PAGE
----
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[:nl]2 October 2016
Eugenie has arrived yesterday in Ouagadougou and will be home in Bobo Dioulasso today.
Unexplained Traditions:
We are starting to be very active with honey. Buying raw honey from the beekeepers, conditioning it for sale in Burkina. This means honey is transported from the villages to Bobo and then transported when sold. I am not sure how we came to this conversation with the person conditioning honey, but he told me that transporters refuse to take honey in the truck, bus, car unless a bit of the honey is put on one of the wheels. I have asked all around but nobody so far can explain why.
In asking the question, I also learned that it is the same with peanut butter and that he you want to transport a mortar you have to put a coin of 5 FCFA inside???
Some other saying / traditions have a meaning.  For example, that it is dangerous to go into the eggplants patch at night. This is only to prevent that people steel the eggplant. Also sometimes the owner of fruit trees puts a spell on them (often materialized by some string on the tree). If you steel a fruit you cannot get away from the tree and turn around it until the owner comes to free you.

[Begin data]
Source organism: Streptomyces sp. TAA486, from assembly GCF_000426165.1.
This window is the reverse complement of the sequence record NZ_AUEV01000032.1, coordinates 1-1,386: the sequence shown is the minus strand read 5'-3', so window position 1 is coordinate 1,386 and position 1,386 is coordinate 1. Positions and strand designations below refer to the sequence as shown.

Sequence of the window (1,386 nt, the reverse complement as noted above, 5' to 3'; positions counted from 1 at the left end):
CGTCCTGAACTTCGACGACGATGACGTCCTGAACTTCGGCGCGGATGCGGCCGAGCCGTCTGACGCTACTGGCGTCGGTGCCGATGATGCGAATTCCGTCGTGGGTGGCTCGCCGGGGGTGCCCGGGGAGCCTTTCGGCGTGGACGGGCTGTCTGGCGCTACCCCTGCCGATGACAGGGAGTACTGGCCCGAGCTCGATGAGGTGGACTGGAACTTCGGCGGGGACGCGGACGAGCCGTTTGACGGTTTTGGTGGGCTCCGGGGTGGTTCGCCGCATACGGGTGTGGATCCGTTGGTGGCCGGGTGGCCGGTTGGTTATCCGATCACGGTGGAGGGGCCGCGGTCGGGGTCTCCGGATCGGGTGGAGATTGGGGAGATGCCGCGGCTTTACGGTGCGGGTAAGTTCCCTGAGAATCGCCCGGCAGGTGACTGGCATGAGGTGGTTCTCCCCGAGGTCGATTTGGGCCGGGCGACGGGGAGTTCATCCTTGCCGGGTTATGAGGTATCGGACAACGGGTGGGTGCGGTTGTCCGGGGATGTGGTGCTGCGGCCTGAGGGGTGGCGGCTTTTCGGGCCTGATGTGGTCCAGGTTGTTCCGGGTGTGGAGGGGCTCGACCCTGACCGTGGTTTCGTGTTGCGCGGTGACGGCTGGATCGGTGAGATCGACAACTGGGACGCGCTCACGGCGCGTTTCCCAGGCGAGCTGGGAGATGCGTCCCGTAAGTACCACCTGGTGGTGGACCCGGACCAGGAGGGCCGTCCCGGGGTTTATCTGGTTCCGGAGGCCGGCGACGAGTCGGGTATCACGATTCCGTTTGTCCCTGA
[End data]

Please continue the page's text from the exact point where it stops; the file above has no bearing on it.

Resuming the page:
Visit of new village FON
We have identified 2 new villages who are looking for support for infrastructure. We visited the first one, Fon, on Wednesday. It is about 80 km from Bobo Dioulasso. The main ethnical group is the Toussian. In Fon there are a total of 8 different ethnical groups. Reasons for a lot of people to come and live there are the fertility of the land. The farmers seem to have bigger fields (10 to 15 hectares per farmer) in average than in villages where we are active (5 to 10). For the rest the needs are the same as in our older villages. Their main objective is to find funds to increase the capacity of their primary school. They have only 3 class rooms with around 80 students per class.

Women and men of Fon


Peuhl woman with children

Odile also with child

In this village they have an artesian well. The water is coming out of this well the whole year round without the help of a pump. Today it is only used for household needs. Several institutions have looked at it for developing it, but none have finalized anything.
Proverb of the week:
If you treat your child as a king, you will be the first one to pay taxes
Si vous traitez votre enfant comme un roi, vous serez le premier à payer des impôts
There is no god like one’s stomach; we must sacrifice to it every day
Il n’y a pas de dieu comme son ventre ; nous devons lui sacrifier tous les jours

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